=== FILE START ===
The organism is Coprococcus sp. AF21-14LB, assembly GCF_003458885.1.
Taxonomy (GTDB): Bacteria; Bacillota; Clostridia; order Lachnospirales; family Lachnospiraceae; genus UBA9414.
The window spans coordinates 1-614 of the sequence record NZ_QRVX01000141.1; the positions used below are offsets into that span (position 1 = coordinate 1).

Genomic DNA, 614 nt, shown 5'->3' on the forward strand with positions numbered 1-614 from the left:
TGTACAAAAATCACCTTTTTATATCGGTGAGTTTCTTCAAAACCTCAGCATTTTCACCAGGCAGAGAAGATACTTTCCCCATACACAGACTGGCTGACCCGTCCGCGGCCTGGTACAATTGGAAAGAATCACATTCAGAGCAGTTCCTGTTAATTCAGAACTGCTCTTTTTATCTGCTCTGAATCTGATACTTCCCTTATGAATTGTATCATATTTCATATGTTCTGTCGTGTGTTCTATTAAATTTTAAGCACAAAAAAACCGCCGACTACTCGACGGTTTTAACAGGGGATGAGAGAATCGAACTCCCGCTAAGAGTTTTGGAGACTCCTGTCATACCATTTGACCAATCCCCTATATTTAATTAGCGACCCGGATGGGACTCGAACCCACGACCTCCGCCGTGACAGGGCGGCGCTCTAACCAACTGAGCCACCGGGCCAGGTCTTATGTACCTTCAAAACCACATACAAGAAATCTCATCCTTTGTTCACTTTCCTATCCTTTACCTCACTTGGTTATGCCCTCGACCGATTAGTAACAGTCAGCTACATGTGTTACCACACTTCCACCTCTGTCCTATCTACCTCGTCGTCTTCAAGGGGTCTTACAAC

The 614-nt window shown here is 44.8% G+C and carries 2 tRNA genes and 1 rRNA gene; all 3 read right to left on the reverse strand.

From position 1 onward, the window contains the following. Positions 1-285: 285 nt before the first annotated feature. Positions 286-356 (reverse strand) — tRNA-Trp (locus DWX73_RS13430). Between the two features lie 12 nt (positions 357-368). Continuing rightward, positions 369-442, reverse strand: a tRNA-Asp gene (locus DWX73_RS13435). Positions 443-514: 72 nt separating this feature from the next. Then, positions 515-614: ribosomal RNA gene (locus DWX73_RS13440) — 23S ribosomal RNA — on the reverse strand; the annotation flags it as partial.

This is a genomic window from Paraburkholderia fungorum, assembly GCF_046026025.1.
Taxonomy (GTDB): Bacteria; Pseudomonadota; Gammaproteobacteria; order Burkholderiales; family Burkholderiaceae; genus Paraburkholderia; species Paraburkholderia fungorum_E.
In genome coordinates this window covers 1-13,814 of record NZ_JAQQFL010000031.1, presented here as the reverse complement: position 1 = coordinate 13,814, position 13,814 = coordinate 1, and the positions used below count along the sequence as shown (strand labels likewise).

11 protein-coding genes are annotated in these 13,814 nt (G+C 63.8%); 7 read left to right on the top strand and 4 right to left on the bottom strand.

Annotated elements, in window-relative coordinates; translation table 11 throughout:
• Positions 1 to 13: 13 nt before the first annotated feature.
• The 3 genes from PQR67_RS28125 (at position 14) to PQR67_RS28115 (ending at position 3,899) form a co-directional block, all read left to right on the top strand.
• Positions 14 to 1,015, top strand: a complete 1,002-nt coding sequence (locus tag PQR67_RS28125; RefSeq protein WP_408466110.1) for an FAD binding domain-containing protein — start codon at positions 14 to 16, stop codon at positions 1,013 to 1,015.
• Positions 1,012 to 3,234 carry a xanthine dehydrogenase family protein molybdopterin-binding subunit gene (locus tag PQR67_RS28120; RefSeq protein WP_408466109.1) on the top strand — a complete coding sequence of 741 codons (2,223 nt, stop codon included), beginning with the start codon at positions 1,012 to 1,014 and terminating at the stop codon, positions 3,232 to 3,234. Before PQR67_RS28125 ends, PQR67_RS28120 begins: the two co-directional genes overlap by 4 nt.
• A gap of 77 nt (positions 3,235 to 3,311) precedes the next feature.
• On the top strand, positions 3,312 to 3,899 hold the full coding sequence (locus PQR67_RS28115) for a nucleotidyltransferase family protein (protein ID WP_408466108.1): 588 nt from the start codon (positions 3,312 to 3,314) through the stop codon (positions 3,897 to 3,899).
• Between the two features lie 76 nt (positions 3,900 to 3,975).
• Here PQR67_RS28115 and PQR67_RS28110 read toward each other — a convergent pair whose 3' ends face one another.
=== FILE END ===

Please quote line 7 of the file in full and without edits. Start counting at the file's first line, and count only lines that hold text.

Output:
From position 1 onward, the window contains the following. Positions 1-285: 285 nt before the first annotated feature. Positions 286-356 (reverse strand) — tRNA-Trp (locus DWX73_RS13430). Between the two features lie 12 nt (positions 357-368). Continuing rightward, positions 369-442, reverse strand: a tRNA-Asp gene (locus DWX73_RS13435). Positions 443-514: 72 nt separating this feature from the next. Then, positions 515-614: ribosomal RNA gene (locus DWX73_RS13440) — 23S ribosomal RNA — on the reverse strand; the annotation flags it as partial.